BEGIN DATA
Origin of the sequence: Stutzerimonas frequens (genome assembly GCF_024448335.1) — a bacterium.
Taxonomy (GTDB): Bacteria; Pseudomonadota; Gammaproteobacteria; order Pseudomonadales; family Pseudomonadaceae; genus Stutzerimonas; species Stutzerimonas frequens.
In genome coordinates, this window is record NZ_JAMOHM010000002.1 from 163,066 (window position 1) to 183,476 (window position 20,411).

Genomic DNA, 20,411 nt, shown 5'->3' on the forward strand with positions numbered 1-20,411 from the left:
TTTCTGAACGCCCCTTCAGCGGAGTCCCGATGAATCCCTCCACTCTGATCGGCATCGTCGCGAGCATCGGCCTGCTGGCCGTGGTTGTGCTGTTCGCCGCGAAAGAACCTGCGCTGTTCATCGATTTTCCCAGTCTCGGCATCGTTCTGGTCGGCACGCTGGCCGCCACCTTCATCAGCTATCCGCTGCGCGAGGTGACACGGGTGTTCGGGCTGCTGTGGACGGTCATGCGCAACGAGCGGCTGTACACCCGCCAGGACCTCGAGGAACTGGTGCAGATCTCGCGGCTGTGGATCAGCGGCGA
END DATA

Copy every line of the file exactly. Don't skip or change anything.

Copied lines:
Origin of the sequence: Stutzerimonas frequens (genome assembly GCF_024448335.1) — a bacterium.
Taxonomy (GTDB): Bacteria; Pseudomonadota; Gammaproteobacteria; order Pseudomonadales; family Pseudomonadaceae; genus Stutzerimonas; species Stutzerimonas frequens.
In genome coordinates, this window is record NZ_JAMOHM010000002.1 from 163,066 (window position 1) to 183,476 (window position 20,411).

Genomic DNA, 20,411 nt, shown 5'->3' on the forward strand with positions numbered 1-20,411 from the left:
TTTCTGAACGCCCCTTCAGCGGAGTCCCGATGAATCCCTCCACTCTGATCGGCATCGTCGCGAGCATCGGCCTGCTGGCCGTGGTTGTGCTGTTCGCCGCGAAAGAACCTGCGCTGTTCATCGATTTTCCCAGTCTCGGCATCGTTCTGGTCGGCACGCTGGCCGCCACCTTCATCAGCTATCCGCTGCGCGAGGTGACACGGGTGTTCGGGCTGCTGTGGACGGTCATGCGCAACGAGCGGCTGTACACCCGCCAGGACCTCGAGGAACTGGTGCAGATCTCGCGGCTGTGGATCAGCGGCGA